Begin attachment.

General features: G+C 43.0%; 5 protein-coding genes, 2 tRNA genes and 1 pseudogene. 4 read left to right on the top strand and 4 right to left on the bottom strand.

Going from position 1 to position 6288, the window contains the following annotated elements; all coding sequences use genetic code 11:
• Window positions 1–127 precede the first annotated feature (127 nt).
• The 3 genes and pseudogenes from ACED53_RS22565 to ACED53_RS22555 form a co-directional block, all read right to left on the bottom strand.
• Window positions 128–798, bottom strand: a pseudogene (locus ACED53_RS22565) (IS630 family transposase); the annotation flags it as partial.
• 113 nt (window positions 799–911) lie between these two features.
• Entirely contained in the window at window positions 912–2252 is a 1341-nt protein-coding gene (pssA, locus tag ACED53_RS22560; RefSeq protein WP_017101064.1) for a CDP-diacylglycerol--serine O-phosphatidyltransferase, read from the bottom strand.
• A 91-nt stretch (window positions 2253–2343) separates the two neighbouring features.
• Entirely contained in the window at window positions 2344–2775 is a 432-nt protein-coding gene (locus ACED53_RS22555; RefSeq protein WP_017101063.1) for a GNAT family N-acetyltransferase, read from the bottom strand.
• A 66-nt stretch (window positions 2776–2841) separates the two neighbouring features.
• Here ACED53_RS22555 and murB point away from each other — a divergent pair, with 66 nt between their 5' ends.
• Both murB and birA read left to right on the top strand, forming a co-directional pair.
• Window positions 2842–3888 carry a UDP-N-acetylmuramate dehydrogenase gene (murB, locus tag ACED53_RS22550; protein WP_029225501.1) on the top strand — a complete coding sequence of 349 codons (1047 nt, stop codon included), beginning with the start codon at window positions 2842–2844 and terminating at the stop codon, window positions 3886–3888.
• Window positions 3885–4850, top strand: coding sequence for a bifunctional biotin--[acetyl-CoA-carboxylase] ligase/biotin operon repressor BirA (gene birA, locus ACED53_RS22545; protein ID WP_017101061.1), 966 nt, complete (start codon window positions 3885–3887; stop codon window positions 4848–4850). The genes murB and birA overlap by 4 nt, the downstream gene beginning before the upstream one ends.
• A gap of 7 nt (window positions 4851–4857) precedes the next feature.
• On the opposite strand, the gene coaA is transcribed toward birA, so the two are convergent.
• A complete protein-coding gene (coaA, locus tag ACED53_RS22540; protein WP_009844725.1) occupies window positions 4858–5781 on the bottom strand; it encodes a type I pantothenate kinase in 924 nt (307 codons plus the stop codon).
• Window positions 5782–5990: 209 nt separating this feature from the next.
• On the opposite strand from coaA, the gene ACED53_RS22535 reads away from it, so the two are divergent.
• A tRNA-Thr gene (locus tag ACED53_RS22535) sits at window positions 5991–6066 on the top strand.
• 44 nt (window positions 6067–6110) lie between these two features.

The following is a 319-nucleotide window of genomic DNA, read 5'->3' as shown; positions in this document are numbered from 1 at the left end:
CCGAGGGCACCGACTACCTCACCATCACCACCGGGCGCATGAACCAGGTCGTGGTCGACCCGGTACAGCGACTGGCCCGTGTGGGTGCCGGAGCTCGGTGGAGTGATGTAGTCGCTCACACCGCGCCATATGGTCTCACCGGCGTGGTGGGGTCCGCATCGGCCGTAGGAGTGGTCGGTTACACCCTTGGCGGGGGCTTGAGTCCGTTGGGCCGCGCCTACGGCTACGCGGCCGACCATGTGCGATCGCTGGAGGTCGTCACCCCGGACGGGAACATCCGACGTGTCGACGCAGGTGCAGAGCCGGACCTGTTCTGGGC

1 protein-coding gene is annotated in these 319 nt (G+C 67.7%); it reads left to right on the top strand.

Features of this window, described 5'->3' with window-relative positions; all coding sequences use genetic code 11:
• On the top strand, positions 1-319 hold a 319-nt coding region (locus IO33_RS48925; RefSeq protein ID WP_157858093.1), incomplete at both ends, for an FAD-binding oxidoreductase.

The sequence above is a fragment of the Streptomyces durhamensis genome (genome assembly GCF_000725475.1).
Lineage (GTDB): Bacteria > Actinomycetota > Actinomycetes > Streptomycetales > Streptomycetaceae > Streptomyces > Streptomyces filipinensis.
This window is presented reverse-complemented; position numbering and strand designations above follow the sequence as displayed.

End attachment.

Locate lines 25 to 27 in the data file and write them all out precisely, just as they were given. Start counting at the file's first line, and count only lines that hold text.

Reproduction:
Features of this window, described 5'->3' with window-relative positions; all coding sequences use genetic code 11:
• On the top strand, positions 1-319 hold a 319-nt coding region (locus IO33_RS48925; RefSeq protein ID WP_157858093.1), incomplete at both ends, for an FAD-binding oxidoreductase.

The sequence above is a fragment of the Streptomyces durhamensis genome (genome assembly GCF_000725475.1).